250 Essential Chinese Characters for Everyday Use: Vol 1 (BLP050) Whether you live in China or are a student of the language, even simple tasks like finding an address, buying a train ticket, or banking can be difficult to accomplish if you can’t read Chinese characters. 250 Essential Chinese Characters for Everyday Use is the perfect primer for anyone who needs to recognize common Chinese characters. Each character is presented in both its simplified and traditional form, along with notes on pronunciation and meaning. Vocabulary reviews, practice exercises, and quizzes guide you through a course of self-study where each lesson builds on the previous one. Configuration and stroke order are clearly shown, along with tips for forming characters correctly. A grid of practice squares for each character helps the user build confidence in writing Chinese. All compounds are listed in an alphabetical index at the end of the book for ready reference. By Philip Yungkin Lee, Paperback, Simplified Chinese Characters, English and Pinyin, 338 Pages, 8.25 x 11 Our price: US$19.95

Making Out In Chinese (BLD004) What do one billion people say when they are hanging out, making out, or just shooting the breeze? No longer do you have to sound awkward or embarrassed when in a situation that wasn’t covered in the classroom. “Making out In Chinese” has been especially written to teach you what all the regular Chinese textbooks don’t. In no time, you’ll master everything from friendly chitchat to cuddly courtship remarks, from gentle put-downs to violent verbal abuse (not for the faint at heart!). This is a book certain to bring you to a new level of fluency in conversational Chinese. By Ray Daniels, Paperback, English, English, Pinyin, 88 pages, 4.5 x 7.2 This product is currently out of Stock Our price: US$8.95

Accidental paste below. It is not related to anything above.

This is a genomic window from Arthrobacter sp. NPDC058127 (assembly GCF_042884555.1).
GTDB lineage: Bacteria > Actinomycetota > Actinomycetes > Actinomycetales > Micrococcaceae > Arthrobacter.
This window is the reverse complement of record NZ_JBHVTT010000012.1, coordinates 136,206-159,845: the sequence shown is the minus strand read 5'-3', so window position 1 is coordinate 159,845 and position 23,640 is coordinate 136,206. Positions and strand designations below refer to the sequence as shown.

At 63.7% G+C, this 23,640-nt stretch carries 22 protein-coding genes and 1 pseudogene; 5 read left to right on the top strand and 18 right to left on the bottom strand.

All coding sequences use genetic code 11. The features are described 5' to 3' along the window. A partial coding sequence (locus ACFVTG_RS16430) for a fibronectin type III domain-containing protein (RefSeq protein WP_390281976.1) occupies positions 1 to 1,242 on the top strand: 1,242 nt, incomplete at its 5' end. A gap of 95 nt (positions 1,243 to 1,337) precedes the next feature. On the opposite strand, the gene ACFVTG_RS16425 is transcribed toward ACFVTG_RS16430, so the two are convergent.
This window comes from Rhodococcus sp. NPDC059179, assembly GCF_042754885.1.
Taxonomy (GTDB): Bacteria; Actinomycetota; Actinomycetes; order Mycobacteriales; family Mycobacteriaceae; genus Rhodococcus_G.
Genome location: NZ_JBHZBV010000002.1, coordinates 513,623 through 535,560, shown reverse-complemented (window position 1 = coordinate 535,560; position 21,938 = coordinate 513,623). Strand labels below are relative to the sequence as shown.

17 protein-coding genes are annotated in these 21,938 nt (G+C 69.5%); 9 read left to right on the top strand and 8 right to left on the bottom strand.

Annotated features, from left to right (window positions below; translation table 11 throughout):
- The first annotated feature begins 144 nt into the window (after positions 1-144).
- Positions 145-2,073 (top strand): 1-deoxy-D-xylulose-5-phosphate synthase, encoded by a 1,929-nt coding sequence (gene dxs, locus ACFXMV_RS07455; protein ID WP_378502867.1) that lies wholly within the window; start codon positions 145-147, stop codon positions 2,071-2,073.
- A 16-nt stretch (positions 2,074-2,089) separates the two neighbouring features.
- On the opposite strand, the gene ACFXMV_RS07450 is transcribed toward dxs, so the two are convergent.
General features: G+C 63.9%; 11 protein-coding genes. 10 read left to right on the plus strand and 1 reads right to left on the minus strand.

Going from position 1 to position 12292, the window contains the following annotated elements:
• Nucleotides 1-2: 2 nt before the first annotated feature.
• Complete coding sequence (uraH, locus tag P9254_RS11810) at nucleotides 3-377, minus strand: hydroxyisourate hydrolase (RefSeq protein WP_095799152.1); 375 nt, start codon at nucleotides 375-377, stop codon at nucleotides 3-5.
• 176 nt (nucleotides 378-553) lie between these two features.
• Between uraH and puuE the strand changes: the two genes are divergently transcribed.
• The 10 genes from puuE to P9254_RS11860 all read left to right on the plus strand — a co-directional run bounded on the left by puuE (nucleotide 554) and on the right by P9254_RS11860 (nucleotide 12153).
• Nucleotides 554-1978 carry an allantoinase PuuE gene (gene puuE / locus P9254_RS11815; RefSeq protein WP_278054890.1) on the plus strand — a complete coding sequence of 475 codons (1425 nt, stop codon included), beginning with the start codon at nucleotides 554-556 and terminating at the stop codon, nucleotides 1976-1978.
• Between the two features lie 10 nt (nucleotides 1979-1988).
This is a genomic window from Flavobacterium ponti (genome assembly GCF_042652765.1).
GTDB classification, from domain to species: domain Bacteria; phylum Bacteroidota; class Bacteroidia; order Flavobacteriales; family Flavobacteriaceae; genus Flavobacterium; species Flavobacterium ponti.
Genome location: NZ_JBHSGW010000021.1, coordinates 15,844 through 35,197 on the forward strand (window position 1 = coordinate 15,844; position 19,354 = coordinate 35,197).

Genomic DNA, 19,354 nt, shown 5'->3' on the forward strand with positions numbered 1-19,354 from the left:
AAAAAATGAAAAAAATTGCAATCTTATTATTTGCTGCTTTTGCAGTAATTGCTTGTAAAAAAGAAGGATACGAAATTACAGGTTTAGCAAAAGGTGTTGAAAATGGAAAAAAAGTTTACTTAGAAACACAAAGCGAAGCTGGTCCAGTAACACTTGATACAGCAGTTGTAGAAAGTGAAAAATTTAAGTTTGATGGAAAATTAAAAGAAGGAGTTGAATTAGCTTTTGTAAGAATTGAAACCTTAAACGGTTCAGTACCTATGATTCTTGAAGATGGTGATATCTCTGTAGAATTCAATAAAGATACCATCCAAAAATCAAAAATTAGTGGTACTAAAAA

3000 Chinese Character Dictionary (BLD009) This dictionary includes over 14,000 phrases and idioms in both traditional and simplified Chinese characters. It uses both Pinyin and Mandarin Phonetic Symbols and contains five indices, Pinyin, Mandarin Phonetic Symbols, radicals, frequency, and stroke numbers of the traditional Chinese characters. It provides English definitions for each character and phrase and enables one to recognize 99% of the characters published in most Chinese media. Paperback, 5.25" x 7", 802 Pages Our price: US$35.95